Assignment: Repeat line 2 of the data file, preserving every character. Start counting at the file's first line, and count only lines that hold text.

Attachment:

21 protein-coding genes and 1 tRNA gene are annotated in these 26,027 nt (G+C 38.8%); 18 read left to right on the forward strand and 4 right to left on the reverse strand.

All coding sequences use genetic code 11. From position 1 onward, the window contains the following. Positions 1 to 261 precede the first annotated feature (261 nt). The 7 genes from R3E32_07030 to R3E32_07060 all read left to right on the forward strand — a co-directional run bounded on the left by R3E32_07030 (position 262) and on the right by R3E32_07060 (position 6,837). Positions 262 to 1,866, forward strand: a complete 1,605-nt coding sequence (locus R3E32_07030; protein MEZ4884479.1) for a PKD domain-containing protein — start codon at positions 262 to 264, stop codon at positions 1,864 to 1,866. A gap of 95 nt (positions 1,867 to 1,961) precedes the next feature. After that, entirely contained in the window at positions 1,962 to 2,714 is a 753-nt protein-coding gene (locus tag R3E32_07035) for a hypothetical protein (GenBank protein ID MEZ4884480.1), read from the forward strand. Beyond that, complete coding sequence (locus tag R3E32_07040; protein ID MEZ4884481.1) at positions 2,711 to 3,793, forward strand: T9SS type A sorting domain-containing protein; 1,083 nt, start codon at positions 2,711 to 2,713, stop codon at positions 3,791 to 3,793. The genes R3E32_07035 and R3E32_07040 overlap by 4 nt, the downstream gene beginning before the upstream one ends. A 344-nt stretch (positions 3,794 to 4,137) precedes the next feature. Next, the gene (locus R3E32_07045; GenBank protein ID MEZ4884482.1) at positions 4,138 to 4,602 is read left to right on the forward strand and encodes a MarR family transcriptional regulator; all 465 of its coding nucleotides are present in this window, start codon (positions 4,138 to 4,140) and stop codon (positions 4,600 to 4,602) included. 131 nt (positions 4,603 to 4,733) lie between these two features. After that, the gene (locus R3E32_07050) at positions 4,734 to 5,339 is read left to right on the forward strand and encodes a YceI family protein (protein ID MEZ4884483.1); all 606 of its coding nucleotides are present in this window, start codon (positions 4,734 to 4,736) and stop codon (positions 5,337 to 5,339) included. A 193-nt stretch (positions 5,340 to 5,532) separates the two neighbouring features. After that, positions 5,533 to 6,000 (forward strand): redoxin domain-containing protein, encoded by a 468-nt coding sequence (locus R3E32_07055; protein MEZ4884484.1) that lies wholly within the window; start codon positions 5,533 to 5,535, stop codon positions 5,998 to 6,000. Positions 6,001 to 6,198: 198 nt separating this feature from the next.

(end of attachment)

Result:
All coding sequences use genetic code 11. From position 1 onward, the window contains the following. Positions 1 to 261 precede the first annotated feature (261 nt). The 7 genes from R3E32_07030 to R3E32_07060 all read left to right on the forward strand — a co-directional run bounded on the left by R3E32_07030 (position 262) and on the right by R3E32_07060 (position 6,837). Positions 262 to 1,866, forward strand: a complete 1,605-nt coding sequence (locus R3E32_07030; protein MEZ4884479.1) for a PKD domain-containing protein — start codon at positions 262 to 264, stop codon at positions 1,864 to 1,866. A gap of 95 nt (positions 1,867 to 1,961) precedes the next feature. After that, entirely contained in the window at positions 1,962 to 2,714 is a 753-nt protein-coding gene (locus tag R3E32_07035) for a hypothetical protein (GenBank protein ID MEZ4884480.1), read from the forward strand. Beyond that, complete coding sequence (locus tag R3E32_07040; protein ID MEZ4884481.1) at positions 2,711 to 3,793, forward strand: T9SS type A sorting domain-containing protein; 1,083 nt, start codon at positions 2,711 to 2,713, stop codon at positions 3,791 to 3,793. The genes R3E32_07035 and R3E32_07040 overlap by 4 nt, the downstream gene beginning before the upstream one ends. A 344-nt stretch (positions 3,794 to 4,137) precedes the next feature. Next, the gene (locus R3E32_07045; GenBank protein ID MEZ4884482.1) at positions 4,138 to 4,602 is read left to right on the forward strand and encodes a MarR family transcriptional regulator; all 465 of its coding nucleotides are present in this window, start codon (positions 4,138 to 4,140) and stop codon (positions 4,600 to 4,602) included. 131 nt (positions 4,603 to 4,733) lie between these two features. After that, the gene (locus R3E32_07050) at positions 4,734 to 5,339 is read left to right on the forward strand and encodes a YceI family protein (protein ID MEZ4884483.1); all 606 of its coding nucleotides are present in this window, start codon (positions 4,734 to 4,736) and stop codon (positions 5,337 to 5,339) included. A 193-nt stretch (positions 5,340 to 5,532) separates the two neighbouring features. After that, positions 5,533 to 6,000 (forward strand): redoxin domain-containing protein, encoded by a 468-nt coding sequence (locus R3E32_07055; protein MEZ4884484.1) that lies wholly within the window; start codon positions 5,533 to 5,535, stop codon positions 5,998 to 6,000. Positions 6,001 to 6,198: 198 nt separating this feature from the next.